I was headed out to have lunch with a friend, my arms holding a purse, a bag of her things I was returning to her, and some library books that needed to be returned. The car was in the driveway, where it had been parked overnight. I opened the front passenger door and immediately saw some candy on the front seat. It was mine, and it had been in the center console. Which had been closed but was now open. I looked over to the driver side and noticed that my Owner’s Manual to the car, which had also been in the console, was out on the seat. Needless to say, I was late to lunch. I wasn’t exactly rattled, and I wasn’t even scared.  I was pi**ed off, and mad at myself because I figured it was maybe my own fault. Luckily, no damage to the car, but there was still a trespass if not a full break-in. .

The first question the officer asked me was if my car had been locked. I didn’t know. I usually lock it, but I have the kind of key fob that opens the door automatically when you are near it, and I just don’t recall if I heard the beep or not. It’s possible the car was unlocked.  What was missing?  My iPhone 5 that I only use because it has my music on it, and its charging cord. I have a new Samsung phone now that was in the house with me. The charging cord for that was in the car but it was not taken. I had a Tom Tom GPS in the car, and it wasn’t taken. CDs, still there.  A few dollars in change, still there.  Coats, umbrellas, blankets, maps, still there.

This has never happened to me before – a break-in, or theft. It turned out that about 20 homes in the area reported thefts from vehicles that same day. Including the people directly across the street from me. He had locked his truck, and left his wallet and several other things in his cab. They only took the gear from the back end under his locked topper. Which was later found in the trees a half block away. Someone else’s Tom Tom was found – I guess that’s why they didn’t need mine!  My phone is still missing.

Anyway, I felt better that I wasn’t singled out or targeted for this. Still, the first person I wanted to call was Kevin. He couldn’t have prevented it, he couldn’t have fixed it, he couldn’t have done anything…but he would have listened to me blow off steam. I miss that. And I know it’s one way I have of maintaining my balance, so I did had to tell someone. Luckily I had that lunch date set up, so Debra was my relief valve.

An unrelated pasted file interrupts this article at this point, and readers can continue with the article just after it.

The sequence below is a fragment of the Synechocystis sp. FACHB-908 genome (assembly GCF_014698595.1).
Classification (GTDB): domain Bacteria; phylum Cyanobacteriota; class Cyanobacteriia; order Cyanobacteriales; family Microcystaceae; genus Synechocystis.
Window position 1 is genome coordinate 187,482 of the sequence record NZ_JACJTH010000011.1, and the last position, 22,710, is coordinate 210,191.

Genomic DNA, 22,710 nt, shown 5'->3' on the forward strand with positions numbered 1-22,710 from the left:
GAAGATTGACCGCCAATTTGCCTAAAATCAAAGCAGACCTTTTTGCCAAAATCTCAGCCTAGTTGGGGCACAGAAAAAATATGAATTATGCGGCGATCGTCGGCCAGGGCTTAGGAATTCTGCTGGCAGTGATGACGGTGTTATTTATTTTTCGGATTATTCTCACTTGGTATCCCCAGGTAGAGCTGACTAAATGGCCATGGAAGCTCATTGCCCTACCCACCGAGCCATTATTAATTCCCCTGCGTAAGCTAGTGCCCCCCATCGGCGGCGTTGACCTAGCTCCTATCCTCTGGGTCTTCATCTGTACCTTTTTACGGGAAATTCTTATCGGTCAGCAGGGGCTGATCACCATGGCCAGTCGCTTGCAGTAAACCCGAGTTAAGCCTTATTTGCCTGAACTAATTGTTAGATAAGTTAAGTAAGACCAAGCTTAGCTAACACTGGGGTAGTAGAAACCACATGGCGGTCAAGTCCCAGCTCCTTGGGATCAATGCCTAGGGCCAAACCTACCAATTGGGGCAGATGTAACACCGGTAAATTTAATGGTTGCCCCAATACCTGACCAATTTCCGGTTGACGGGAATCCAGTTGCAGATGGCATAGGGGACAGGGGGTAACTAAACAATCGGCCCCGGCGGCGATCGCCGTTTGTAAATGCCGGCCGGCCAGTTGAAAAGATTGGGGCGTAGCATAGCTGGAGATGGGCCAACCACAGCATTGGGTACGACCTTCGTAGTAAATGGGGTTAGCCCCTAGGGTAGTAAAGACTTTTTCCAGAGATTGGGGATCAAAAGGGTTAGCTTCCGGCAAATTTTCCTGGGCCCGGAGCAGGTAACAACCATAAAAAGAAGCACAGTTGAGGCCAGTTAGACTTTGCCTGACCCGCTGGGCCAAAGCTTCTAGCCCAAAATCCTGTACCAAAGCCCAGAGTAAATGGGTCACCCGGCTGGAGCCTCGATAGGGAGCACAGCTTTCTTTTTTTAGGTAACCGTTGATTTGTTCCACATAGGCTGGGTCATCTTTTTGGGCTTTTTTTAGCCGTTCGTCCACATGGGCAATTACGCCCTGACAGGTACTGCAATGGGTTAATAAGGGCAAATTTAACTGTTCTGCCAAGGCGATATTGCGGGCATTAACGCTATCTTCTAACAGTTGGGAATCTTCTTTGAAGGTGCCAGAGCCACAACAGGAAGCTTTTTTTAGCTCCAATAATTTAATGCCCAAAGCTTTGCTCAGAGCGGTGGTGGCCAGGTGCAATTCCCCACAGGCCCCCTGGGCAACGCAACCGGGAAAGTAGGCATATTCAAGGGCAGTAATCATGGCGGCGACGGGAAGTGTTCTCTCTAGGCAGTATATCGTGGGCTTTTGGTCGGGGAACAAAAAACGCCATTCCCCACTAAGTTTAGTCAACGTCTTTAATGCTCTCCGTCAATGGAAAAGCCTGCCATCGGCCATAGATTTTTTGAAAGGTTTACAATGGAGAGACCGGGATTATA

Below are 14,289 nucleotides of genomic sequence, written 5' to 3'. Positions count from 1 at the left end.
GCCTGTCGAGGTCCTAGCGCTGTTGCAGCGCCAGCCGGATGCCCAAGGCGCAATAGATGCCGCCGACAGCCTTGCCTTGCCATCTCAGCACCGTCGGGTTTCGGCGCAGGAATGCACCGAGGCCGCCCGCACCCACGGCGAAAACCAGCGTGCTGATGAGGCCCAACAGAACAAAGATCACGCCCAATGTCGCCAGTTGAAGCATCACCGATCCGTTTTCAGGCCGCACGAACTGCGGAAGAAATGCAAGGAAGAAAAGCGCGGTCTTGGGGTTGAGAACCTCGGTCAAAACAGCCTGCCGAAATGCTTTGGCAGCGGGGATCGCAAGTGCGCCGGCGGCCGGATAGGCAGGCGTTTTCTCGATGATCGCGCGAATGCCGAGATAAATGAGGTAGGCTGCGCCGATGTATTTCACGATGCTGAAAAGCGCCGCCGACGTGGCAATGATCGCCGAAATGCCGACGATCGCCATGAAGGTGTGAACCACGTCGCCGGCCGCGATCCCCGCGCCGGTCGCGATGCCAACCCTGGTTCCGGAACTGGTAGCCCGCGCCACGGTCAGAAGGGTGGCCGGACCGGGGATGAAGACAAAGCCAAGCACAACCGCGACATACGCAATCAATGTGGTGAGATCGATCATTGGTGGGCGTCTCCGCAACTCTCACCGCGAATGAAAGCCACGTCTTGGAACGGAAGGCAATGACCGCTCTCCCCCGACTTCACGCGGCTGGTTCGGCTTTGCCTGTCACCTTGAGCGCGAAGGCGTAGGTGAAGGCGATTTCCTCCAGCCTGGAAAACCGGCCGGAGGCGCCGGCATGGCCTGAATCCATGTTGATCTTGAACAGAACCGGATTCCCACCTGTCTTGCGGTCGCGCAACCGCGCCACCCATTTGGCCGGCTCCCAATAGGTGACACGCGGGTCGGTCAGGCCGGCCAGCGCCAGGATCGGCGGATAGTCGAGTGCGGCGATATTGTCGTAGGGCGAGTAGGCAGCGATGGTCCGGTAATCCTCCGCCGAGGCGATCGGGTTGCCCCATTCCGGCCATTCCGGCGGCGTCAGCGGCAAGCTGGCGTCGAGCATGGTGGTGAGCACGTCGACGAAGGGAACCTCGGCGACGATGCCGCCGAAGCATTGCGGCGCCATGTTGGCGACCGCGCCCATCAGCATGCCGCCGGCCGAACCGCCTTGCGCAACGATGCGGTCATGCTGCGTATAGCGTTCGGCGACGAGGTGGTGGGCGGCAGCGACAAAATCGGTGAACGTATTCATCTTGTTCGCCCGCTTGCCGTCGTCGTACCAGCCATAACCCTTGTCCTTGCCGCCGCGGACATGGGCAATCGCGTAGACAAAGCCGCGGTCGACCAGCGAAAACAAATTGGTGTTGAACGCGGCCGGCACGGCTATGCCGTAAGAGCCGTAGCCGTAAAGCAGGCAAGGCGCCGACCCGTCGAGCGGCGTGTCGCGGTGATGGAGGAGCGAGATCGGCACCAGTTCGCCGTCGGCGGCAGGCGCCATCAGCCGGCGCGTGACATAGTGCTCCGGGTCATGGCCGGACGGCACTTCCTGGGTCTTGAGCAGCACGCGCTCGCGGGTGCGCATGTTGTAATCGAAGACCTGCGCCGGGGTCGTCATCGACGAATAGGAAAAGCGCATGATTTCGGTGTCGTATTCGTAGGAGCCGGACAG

This incident reminded me, too, of other times I had to fly solo, even when I was married. I had a car accident once in New Mexico, and I was by myself. I fell out of the garage attic once in South Dakota (the ladder fell, leaving me no choice), and I was by myself.  I tripped on the deck stairs here and landed on my arse, and I was by myself. After I got off the phone with the police, I remembered these other times and that I had handled them by myself and adequately if not well. It made me feel  competent, even if I had forgotten to lock the car. (Oddly, not much has happened when I haven’t been married…so I guess that’s something to think about!)

When I think about living alone these days, I haven’t been scared or felt vulnerable or insecure, even when traveling by myself.  In fact, I feel strong, smart, and capable.  Yet, since I don’t have Kevin to protect me or beat up my tormentors for me, I had recently taken a self-defense course. I just wish I had seen or heard my thief so I could have had a chance to try out a few of my new moves while they were still fresh on my mind. I’m pretty sure I could have made him/her wish they had not chosen me to mess with. “Not here, not now, not you.” Kick, jab, shove, run.  But for all that bravado, I really hope I never have to use those skills. And now you can hear every car up and down the street beep-beeping as they get locked when we turn in.

If you find an iPhone with a pink and teal rubber protector case, it’s mine. I’d like it back. I just downloaded the new Blake Shelton CD….

 

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